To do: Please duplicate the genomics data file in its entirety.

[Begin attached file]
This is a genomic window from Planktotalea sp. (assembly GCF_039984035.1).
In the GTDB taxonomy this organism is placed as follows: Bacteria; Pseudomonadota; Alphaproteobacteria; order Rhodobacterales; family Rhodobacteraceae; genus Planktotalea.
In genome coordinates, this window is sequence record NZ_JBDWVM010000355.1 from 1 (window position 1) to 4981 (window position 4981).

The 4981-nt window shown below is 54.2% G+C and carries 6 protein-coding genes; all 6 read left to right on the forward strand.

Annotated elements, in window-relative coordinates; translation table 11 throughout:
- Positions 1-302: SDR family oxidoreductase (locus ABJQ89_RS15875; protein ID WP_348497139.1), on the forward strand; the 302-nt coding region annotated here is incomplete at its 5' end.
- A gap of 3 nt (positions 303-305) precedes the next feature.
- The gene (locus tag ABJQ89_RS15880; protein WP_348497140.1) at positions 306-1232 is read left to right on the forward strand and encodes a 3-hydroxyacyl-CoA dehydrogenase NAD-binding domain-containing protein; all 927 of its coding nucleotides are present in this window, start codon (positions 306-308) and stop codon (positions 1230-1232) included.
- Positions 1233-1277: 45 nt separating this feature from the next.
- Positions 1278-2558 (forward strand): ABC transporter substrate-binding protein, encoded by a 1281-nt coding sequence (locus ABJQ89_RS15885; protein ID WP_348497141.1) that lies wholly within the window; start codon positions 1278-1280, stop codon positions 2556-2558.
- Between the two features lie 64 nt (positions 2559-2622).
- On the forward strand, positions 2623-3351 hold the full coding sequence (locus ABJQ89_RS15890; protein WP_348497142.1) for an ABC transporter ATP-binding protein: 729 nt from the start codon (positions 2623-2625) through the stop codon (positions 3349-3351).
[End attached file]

This is a genomic window from Planktotalea sp. (assembly GCF_039984035.1).
In the GTDB taxonomy this organism is placed as follows: Bacteria; Pseudomonadota; Alphaproteobacteria; order Rhodobacterales; family Rhodobacteraceae; genus Planktotalea.
In genome coordinates, this window is sequence record NZ_JBDWVM010000355.1 from 1 (window position 1) to 4981 (window position 4981).

The 4981-nt window shown below is 54.2% G+C and carries 6 protein-coding genes; all 6 read left to right on the forward strand.

Annotated elements, in window-relative coordinates; translation table 11 throughout:
- Positions 1-302: SDR family oxidoreductase (locus ABJQ89_RS15875; protein ID WP_348497139.1), on the forward strand; the 302-nt coding region annotated here is incomplete at its 5' end.
- A gap of 3 nt (positions 303-305) precedes the next feature.
- The gene (locus tag ABJQ89_RS15880; protein WP_348497140.1) at positions 306-1232 is read left to right on the forward strand and encodes a 3-hydroxyacyl-CoA dehydrogenase NAD-binding domain-containing protein; all 927 of its coding nucleotides are present in this window, start codon (positions 306-308) and stop codon (positions 1230-1232) included.
- Positions 1233-1277: 45 nt separating this feature from the next.
- Positions 1278-2558 (forward strand): ABC transporter substrate-binding protein, encoded by a 1281-nt coding sequence (locus ABJQ89_RS15885; protein ID WP_348497141.1) that lies wholly within the window; start codon positions 1278-1280, stop codon positions 2556-2558.
- Between the two features lie 64 nt (positions 2559-2622).
- On the forward strand, positions 2623-3351 hold the full coding sequence (locus ABJQ89_RS15890; protein WP_348497142.1) for an ABC transporter ATP-binding protein: 729 nt from the start codon (positions 2623-2625) through the stop codon (positions 3349-3351).